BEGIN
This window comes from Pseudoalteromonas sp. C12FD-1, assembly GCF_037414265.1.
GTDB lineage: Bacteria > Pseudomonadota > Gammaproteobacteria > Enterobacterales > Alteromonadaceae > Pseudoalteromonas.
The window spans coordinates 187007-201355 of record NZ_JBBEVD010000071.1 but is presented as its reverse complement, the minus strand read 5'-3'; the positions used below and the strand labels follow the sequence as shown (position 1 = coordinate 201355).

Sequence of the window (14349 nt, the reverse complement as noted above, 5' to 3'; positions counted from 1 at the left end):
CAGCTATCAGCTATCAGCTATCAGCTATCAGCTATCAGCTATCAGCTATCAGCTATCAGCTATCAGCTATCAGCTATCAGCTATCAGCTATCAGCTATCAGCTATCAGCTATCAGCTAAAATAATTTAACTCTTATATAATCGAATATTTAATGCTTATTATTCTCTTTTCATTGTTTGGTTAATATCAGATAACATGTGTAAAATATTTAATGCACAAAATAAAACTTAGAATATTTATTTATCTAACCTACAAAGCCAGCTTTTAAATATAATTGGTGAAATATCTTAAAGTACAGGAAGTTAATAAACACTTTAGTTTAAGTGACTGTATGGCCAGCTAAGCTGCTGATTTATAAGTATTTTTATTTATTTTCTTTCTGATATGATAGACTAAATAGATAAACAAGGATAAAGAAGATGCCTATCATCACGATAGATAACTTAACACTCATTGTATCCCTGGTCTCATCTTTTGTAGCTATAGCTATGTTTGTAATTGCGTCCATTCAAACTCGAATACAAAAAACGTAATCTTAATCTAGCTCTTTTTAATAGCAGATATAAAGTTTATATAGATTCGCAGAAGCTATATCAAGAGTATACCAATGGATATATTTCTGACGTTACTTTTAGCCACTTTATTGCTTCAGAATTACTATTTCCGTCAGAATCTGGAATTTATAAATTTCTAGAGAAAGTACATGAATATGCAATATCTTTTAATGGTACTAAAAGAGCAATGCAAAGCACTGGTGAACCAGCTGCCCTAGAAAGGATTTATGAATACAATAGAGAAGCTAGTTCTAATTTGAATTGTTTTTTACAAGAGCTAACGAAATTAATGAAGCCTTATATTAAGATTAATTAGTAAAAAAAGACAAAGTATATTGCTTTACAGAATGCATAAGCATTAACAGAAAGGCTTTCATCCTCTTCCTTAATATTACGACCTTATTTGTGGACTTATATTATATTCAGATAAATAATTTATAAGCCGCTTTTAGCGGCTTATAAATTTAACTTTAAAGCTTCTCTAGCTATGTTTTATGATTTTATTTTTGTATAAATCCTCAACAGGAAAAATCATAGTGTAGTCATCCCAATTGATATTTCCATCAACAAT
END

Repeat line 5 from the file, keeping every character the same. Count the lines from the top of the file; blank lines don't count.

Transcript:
CAGCTATCAGCTATCAGCTATCAGCTATCAGCTATCAGCTATCAGCTATCAGCTATCAGCTATCAGCTATCAGCTATCAGCTATCAGCTATCAGCTATCAGCTATCAGCTATCAGCTAAAATAATTTAACTCTTATATAATCGAATATTTAATGCTTATTATTCTCTTTTCATTGTTTGGTTAATATCAGATAACATGTGTAAAATATTTAATGCACAAAATAAAACTTAGAATATTTATTTATCTAACCTACAAAGCCAGCTTTTAAATATAATTGGTGAAATATCTTAAAGTACAGGAAGTTAATAAACACTTTAGTTTAAGTGACTGTATGGCCAGCTAAGCTGCTGATTTATAAGTATTTTTATTTATTTTCTTTCTGATATGATAGACTAAATAGATAAACAAGGATAAAGAAGATGCCTATCATCACGATAGATAACTTAACACTCATTGTATCCCTGGTCTCATCTTTTGTAGCTATAGCTATGTTTGTAATTGCGTCCATTCAAACTCGAATACAAAAAACGTAATCTTAATCTAGCTCTTTTTAATAGCAGATATAAAGTTTATATAGATTCGCAGAAGCTATATCAAGAGTATACCAATGGATATATTTCTGACGTTACTTTTAGCCACTTTATTGCTTCAGAATTACTATTTCCGTCAGAATCTGGAATTTATAAATTTCTAGAGAAAGTACATGAATATGCAATATCTTTTAATGGTACTAAAAGAGCAATGCAAAGCACTGGTGAACCAGCTGCCCTAGAAAGGATTTATGAATACAATAGAGAAGCTAGTTCTAATTTGAATTGTTTTTTACAAGAGCTAACGAAATTAATGAAGCCTTATATTAAGATTAATTAGTAAAAAAAGACAAAGTATATTGCTTTACAGAATGCATAAGCATTAACAGAAAGGCTTTCATCCTCTTCCTTAATATTACGACCTTATTTGTGGACTTATATTATATTCAGATAAATAATTTATAAGCCGCTTTTAGCGGCTTATAAATTTAACTTTAAAGCTTCTCTAGCTATGTTTTATGATTTTATTTTTGTATAAATCCTCAACAGGAAAAATCATAGTGTAGTCATCCCAATTGATATTTCCATCAACAAT